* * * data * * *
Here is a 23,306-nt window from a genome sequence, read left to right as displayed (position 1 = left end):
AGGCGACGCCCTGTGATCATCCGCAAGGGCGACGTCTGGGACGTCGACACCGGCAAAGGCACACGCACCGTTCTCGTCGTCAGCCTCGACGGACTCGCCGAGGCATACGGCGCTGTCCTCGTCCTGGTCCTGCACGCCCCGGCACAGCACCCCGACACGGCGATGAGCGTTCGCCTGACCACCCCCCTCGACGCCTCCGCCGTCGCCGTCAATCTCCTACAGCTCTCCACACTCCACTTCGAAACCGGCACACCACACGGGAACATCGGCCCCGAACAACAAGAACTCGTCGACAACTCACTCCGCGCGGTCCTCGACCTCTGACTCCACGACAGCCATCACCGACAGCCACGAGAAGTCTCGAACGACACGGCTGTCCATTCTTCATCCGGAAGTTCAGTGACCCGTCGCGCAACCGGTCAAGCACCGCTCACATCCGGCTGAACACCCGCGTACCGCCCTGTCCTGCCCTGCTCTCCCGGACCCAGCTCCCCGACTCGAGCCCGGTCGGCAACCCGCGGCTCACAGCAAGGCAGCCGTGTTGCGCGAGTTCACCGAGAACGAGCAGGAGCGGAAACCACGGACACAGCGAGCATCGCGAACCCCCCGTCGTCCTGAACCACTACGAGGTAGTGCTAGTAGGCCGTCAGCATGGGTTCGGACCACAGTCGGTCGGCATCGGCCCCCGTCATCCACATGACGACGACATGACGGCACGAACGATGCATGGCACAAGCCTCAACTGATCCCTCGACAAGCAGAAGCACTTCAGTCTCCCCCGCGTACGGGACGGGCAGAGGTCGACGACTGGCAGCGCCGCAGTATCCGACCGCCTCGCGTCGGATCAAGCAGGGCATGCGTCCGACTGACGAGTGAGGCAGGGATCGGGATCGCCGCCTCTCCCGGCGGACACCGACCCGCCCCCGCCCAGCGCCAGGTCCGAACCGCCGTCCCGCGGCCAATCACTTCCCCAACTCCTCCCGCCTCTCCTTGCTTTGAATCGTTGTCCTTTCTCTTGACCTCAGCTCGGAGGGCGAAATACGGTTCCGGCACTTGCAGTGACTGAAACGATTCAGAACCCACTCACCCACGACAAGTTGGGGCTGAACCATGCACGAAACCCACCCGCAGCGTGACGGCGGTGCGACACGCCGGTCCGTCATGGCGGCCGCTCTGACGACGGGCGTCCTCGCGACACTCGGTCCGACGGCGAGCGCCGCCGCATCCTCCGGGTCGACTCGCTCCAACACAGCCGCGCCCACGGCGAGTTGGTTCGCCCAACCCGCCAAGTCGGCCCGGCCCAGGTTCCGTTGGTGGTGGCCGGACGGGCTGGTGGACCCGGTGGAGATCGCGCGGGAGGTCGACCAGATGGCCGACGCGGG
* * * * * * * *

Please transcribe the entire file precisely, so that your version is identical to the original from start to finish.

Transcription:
Here is a 23,306-nt window from a genome sequence, read left to right as displayed (position 1 = left end):
AGGCGACGCCCTGTGATCATCCGCAAGGGCGACGTCTGGGACGTCGACACCGGCAAAGGCACACGCACCGTTCTCGTCGTCAGCCTCGACGGACTCGCCGAGGCATACGGCGCTGTCCTCGTCCTGGTCCTGCACGCCCCGGCACAGCACCCCGACACGGCGATGAGCGTTCGCCTGACCACCCCCCTCGACGCCTCCGCCGTCGCCGTCAATCTCCTACAGCTCTCCACACTCCACTTCGAAACCGGCACACCACACGGGAACATCGGCCCCGAACAACAAGAACTCGTCGACAACTCACTCCGCGCGGTCCTCGACCTCTGACTCCACGACAGCCATCACCGACAGCCACGAGAAGTCTCGAACGACACGGCTGTCCATTCTTCATCCGGAAGTTCAGTGACCCGTCGCGCAACCGGTCAAGCACCGCTCACATCCGGCTGAACACCCGCGTACCGCCCTGTCCTGCCCTGCTCTCCCGGACCCAGCTCCCCGACTCGAGCCCGGTCGGCAACCCGCGGCTCACAGCAAGGCAGCCGTGTTGCGCGAGTTCACCGAGAACGAGCAGGAGCGGAAACCACGGACACAGCGAGCATCGCGAACCCCCCGTCGTCCTGAACCACTACGAGGTAGTGCTAGTAGGCCGTCAGCATGGGTTCGGACCACAGTCGGTCGGCATCGGCCCCCGTCATCCACATGACGACGACATGACGGCACGAACGATGCATGGCACAAGCCTCAACTGATCCCTCGACAAGCAGAAGCACTTCAGTCTCCCCCGCGTACGGGACGGGCAGAGGTCGACGACTGGCAGCGCCGCAGTATCCGACCGCCTCGCGTCGGATCAAGCAGGGCATGCGTCCGACTGACGAGTGAGGCAGGGATCGGGATCGCCGCCTCTCCCGGCGGACACCGACCCGCCCCCGCCCAGCGCCAGGTCCGAACCGCCGTCCCGCGGCCAATCACTTCCCCAACTCCTCCCGCCTCTCCTTGCTTTGAATCGTTGTCCTTTCTCTTGACCTCAGCTCGGAGGGCGAAATACGGTTCCGGCACTTGCAGTGACTGAAACGATTCAGAACCCACTCACCCACGACAAGTTGGGGCTGAACCATGCACGAAACCCACCCGCAGCGTGACGGCGGTGCGACACGCCGGTCCGTCATGGCGGCCGCTCTGACGACGGGCGTCCTCGCGACACTCGGTCCGACGGCGAGCGCCGCCGCATCCTCCGGGTCGACTCGCTCCAACACAGCCGCGCCCACGGCGAGTTGGTTCGCCCAACCCGCCAAGTCGGCCCGGCCCAGGTTCCGTTGGTGGTGGCCGGACGGGCTGGTGGACCCGGTGGAGATCGCGCGGGAGGTCGACCAGATGGCCGACGCGGG